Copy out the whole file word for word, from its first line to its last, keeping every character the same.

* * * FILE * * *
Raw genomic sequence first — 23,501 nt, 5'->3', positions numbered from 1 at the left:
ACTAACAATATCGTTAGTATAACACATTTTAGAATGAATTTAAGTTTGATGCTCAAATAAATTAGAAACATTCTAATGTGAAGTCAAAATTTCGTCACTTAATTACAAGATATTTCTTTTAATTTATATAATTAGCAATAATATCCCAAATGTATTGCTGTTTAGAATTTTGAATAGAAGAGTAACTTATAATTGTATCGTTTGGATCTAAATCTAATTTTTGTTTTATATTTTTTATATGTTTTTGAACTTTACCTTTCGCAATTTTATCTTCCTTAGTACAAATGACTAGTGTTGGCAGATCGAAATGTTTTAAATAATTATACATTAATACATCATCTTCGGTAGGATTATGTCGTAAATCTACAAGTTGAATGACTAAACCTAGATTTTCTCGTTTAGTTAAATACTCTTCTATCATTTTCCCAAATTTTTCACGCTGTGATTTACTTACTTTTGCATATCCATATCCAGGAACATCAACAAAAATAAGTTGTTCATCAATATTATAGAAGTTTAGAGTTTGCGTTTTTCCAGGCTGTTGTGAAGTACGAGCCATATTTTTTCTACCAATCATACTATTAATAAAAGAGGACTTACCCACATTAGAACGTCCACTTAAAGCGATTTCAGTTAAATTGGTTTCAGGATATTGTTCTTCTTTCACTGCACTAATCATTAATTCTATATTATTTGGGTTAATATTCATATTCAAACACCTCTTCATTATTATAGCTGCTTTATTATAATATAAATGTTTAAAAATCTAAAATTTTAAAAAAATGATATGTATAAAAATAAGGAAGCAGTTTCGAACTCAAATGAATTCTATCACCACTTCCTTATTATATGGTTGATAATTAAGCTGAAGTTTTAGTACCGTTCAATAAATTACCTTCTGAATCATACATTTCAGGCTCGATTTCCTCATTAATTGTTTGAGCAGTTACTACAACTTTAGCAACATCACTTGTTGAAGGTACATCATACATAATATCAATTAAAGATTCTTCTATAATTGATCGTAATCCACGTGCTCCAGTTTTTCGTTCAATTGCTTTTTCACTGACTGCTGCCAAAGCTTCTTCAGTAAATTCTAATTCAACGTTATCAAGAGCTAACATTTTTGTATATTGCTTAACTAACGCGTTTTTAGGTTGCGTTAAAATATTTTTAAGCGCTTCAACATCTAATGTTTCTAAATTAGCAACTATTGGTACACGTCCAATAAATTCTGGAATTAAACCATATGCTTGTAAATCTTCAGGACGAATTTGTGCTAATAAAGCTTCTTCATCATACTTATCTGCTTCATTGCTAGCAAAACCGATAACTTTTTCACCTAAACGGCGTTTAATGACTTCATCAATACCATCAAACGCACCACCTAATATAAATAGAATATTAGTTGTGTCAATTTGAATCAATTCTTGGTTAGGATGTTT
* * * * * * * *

Raw genomic sequence first — 23,501 nt, 5'->3', positions numbered from 1 at the left:
ACTAACAATATCGTTAGTATAACACATTTTAGAATGAATTTAAGTTTGATGCTCAAATAAATTAGAAACATTCTAATGTGAAGTCAAAATTTCGTCACTTAATTACAAGATATTTCTTTTAATTTATATAATTAGCAATAATATCCCAAATGTATTGCTGTTTAGAATTTTGAATAGAAGAGTAACTTATAATTGTATCGTTTGGATCTAAATCTAATTTTTGTTTTATATTTTTTATATGTTTTTGAACTTTACCTTTCGCAATTTTATCTTCCTTAGTACAAATGACTAGTGTTGGCAGATCGAAATGTTTTAAATAATTATACATTAATACATCATCTTCGGTAGGATTATGTCGTAAATCTACAAGTTGAATGACTAAACCTAGATTTTCTCGTTTAGTTAAATACTCTTCTATCATTTTCCCAAATTTTTCACGCTGTGATTTACTTACTTTTGCATATCCATATCCAGGAACATCAACAAAAATAAGTTGTTCATCAATATTATAGAAGTTTAGAGTTTGCGTTTTTCCAGGCTGTTGTGAAGTACGAGCCATATTTTTTCTACCAATCATACTATTAATAAAAGAGGACTTACCCACATTAGAACGTCCACTTAAAGCGATTTCAGTTAAATTGGTTTCAGGATATTGTTCTTCTTTCACTGCACTAATCATTAATTCTATATTATTTGGGTTAATATTCATATTCAAACACCTCTTCATTATTATAGCTGCTTTATTATAATATAAATGTTTAAAAATCTAAAATTTTAAAAAAATGATATGTATAAAAATAAGGAAGCAGTTTCGAACTCAAATGAATTCTATCACCACTTCCTTATTATATGGTTGATAATTAAGCTGAAGTTTTAGTACCGTTCAATAAATTACCTTCTGAATCATACATTTCAGGCTCGATTTCCTCATTAATTGTTTGAGCAGTTACTACAACTTTAGCAACATCACTTGTTGAAGGTACATCATACATAATATCAATTAAAGATTCTTCTATAATTGATCGTAATCCACGTGCTCCAGTTTTTCGTTCAATTGCTTTTTCACTGACTGCTGCCAAAGCTTCTTCAGTAAATTCTAATTCAACGTTATCAAGAGCTAACATTTTTGTATATTGCTTAACTAACGCGTTTTTAGGTTGCGTTAAAATATTTTTAAGCGCTTCAACATCTAATGTTTCTAAATTAGCAACTATTGGTACACGTCCAATAAATTCTGGAATTAAACCATATGCTTGTAAATCTTCAGGACGAATTTGTGCTAATAAAGCTTCTTCATCATACTTATCTGCTTCATTGCTAGCAAAACCGATAACTTTTTCACCTAAACGGCGTTTAATGACTTCATCAATACCATCAAACGCACCACCTAATATAAATAGAATATTAGTTGTGTCAATTTGAATCAATTCTTGGTTAGGATGTTT